On the flip side, if you just need a little extra signal, the Fusion4Home could be helpful. Furthermore, it's going for pretty steep discounts at the time of writing — you can save as much as 40% off this model's $450 list price on Amazon right now, making it an even more attractive choice.
If you find your signal is weaker than you'd like while driving, SureCall's Fusion2Go Max is the cell phone signal booster for you. This multi-carrier solution offers up to 50 dB gain and can blanket a vehicle of any size with increased service, which is sure to come in handy on those long road trips.
SureCall's Extended Range Technology is designed to mitigate signal loss by boosting the signal twice: once at the antenna, and then again inside the vehicle, to ensure service is as strong as possible. At $499, the Fusion2Go Max is surely an expensive add-on for your vehicle, though depending on where you live or perhaps your line of work, it could be extremely handy.
Just because you need a signal booster doesn't mean you want a mess of ugly wires and boxes running through your home. To that end, the Flare 3.0 is a more elegant option from SureCall that you'd be less embarrassed to have out and visible to the world. It's not exactly a work of art, though it is compact enough to place on an end table, thanks to its small footprint.
It also boasts a few advantages over SureCall's other offerings. Because it sports a directional antenna, it delivers a bigger bump to signal strength, especially if you're on the edge of a network. Its 3,500 sq ft of coverage makes it a good fit for apartments and small homes. Plus, at well under $400, it's not even particularly expensive for a directional option with this kind of range.
If you really do only have that one problem room in your house where signal just doesn't reach for some reason, the WeBoost Home is designed to greatly enhance connectivity in smaller areas, for less money than other boosters may set you back.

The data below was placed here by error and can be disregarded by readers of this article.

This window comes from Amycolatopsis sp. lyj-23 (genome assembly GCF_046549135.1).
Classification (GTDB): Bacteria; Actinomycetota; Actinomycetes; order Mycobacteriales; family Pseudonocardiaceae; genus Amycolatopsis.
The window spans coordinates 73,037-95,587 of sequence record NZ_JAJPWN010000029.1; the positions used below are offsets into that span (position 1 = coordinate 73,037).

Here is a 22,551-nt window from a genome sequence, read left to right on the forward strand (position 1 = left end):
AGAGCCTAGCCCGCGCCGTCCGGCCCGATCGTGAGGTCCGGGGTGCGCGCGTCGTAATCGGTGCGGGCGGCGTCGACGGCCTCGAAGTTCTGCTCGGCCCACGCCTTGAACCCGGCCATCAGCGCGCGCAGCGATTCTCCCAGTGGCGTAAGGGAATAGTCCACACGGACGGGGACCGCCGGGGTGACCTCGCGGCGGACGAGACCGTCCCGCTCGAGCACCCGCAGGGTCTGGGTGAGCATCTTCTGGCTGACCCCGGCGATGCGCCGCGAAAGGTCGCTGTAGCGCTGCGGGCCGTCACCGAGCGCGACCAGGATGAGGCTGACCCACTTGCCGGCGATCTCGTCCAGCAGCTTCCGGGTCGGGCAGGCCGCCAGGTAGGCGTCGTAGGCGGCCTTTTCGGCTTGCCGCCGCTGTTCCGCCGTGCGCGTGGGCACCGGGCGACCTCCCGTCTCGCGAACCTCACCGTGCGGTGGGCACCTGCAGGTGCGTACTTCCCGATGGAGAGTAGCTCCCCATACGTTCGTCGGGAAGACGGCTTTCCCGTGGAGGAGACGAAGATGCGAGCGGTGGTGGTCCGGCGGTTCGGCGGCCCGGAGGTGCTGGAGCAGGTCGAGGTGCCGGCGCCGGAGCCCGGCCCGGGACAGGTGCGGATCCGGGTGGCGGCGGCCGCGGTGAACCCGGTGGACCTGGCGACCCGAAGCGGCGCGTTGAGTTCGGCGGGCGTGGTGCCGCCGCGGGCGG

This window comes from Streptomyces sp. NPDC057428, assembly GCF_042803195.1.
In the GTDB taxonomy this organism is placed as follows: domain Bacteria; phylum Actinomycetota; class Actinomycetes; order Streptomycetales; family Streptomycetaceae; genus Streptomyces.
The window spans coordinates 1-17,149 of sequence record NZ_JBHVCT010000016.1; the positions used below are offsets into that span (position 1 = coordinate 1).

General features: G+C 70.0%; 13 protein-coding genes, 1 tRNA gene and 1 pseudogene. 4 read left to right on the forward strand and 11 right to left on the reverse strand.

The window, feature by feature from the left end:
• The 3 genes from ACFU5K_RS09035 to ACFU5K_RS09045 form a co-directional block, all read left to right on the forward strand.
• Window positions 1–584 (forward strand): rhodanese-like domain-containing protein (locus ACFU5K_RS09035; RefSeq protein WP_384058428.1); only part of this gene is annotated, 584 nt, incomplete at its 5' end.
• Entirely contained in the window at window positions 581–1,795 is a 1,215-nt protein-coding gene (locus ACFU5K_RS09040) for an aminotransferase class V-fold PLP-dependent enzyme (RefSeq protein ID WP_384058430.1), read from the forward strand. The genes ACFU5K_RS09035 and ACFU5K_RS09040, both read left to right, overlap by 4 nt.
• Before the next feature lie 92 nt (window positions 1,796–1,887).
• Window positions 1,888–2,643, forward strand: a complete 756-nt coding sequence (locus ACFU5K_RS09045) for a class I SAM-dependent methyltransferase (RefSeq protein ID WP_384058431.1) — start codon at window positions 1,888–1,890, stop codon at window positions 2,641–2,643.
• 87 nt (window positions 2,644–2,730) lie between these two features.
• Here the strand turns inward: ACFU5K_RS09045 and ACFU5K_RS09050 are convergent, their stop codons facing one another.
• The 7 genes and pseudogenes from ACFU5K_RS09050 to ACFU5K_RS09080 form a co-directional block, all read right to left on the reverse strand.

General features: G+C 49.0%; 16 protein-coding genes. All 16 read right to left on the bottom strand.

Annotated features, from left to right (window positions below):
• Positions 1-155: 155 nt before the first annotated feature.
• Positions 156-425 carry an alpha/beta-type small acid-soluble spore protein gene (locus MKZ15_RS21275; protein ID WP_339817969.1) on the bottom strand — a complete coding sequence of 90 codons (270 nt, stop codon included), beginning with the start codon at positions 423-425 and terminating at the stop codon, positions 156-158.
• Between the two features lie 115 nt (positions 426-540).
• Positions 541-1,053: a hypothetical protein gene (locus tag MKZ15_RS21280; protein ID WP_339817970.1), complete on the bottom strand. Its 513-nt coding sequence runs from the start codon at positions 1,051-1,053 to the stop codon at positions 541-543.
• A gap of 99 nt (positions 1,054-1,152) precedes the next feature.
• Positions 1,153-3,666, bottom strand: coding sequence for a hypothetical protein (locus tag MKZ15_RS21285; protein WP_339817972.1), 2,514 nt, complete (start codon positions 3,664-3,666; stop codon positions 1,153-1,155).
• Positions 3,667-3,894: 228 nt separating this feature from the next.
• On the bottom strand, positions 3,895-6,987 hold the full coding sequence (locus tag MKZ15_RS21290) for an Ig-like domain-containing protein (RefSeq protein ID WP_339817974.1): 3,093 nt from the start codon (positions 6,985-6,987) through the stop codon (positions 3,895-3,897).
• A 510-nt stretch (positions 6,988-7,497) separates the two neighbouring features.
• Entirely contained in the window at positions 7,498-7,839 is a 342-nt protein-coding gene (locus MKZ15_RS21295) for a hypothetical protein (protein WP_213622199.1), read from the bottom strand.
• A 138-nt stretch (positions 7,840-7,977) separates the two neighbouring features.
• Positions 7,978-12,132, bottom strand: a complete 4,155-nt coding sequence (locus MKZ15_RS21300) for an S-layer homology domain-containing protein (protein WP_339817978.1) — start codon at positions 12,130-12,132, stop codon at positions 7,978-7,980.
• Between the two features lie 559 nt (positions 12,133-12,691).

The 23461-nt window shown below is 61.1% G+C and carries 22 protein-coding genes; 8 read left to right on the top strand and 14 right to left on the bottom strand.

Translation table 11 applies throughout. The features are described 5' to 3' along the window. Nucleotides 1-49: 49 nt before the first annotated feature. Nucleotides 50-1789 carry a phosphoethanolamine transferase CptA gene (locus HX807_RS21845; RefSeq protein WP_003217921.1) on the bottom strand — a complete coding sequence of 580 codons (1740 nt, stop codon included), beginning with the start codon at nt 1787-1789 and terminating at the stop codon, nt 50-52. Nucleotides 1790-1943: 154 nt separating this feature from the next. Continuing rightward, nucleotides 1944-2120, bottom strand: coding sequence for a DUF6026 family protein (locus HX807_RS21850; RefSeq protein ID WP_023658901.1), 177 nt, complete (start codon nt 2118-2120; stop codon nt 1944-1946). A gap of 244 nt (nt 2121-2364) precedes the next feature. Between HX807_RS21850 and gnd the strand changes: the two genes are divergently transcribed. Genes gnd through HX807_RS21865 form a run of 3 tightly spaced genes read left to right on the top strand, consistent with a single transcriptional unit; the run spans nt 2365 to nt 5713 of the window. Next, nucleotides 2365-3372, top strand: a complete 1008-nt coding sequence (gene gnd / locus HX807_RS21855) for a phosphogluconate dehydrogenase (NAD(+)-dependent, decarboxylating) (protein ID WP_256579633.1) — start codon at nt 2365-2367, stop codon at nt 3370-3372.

A directional antenna design and broad support for all networks in the U.S. makes the WeBoost Home especially attractive. It's also easy to install without any tools — this model comes with a flat-ribbon cable that can easily tuck underneath a window. WeBoost cites up to a 32x stronger connection, so whether you're streaming video, working or taking a phone call, the Home offers surprising power despite its rather unassuming looks and compact size.
How to choose the best cell phone signal booster for you
Before you even start shopping for signal boosters, take stock of the network you use for cell phone service, and the bands your phone operates on. While all of the products in this list work on all networks across every carrier, some lack that universal support, and you definitely don't want to end up with a signal booster that boosts the wrong signal. Also keep in mind you will have to register whatever you buy with your carrier — both because it won't work otherwise, and because it's a legal requirement.
Then, it's important to assess what exactly you need from a signal booster. If you find yourself always struggling to connect at all, prioritize finding an option that utilizes a directional antenna, as these are more focused and can deliver stronger, more efficient and consistent connections. If your situation is less dire, an omnidirectional option should do fine.
Of course, you also have to consider the space you need to fill. Unsurprisingly, signal boosters that can blanket a whole home in signal will cost more — potentially hundreds of dollars more — than those that are designed to outfit smaller spaces with service.
It also must be said that a vast number of signal boosters on the market today aren't built to improve 5G service; if you see a booster listed as "5G phone compatible," it likely means it will enhance LTE signals that a phone capable of 5G can receive, not actually that it's enhancing 5G data specifically. You'll have to wait a little while if you want something geared for next-generation networks.
Finally, if you are committed to your cellular provider of choice and don't plan to switch in the foreseeable future, why not entertain one of your network's first-party extenders or signal boosters? Verizon, T-Mobile, and AT&T all offer products designed for exactly that purpose, and because they're uniquely attuned into your particular network's infrastructure, they might work even better than some of the options on this list.